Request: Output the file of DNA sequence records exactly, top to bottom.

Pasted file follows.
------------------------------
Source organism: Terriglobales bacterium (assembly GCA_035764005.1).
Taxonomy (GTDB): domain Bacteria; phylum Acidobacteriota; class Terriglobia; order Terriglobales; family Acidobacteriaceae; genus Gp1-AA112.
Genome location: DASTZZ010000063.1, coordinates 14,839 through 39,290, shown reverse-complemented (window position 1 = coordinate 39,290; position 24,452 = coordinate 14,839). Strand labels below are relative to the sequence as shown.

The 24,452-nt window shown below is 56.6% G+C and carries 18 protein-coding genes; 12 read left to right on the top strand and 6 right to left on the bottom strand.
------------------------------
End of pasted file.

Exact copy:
Source organism: Terriglobales bacterium (assembly GCA_035764005.1).
Taxonomy (GTDB): domain Bacteria; phylum Acidobacteriota; class Terriglobia; order Terriglobales; family Acidobacteriaceae; genus Gp1-AA112.
Genome location: DASTZZ010000063.1, coordinates 14,839 through 39,290, shown reverse-complemented (window position 1 = coordinate 39,290; position 24,452 = coordinate 14,839). Strand labels below are relative to the sequence as shown.

The 24,452-nt window shown below is 56.6% G+C and carries 18 protein-coding genes; 12 read left to right on the top strand and 6 right to left on the bottom strand.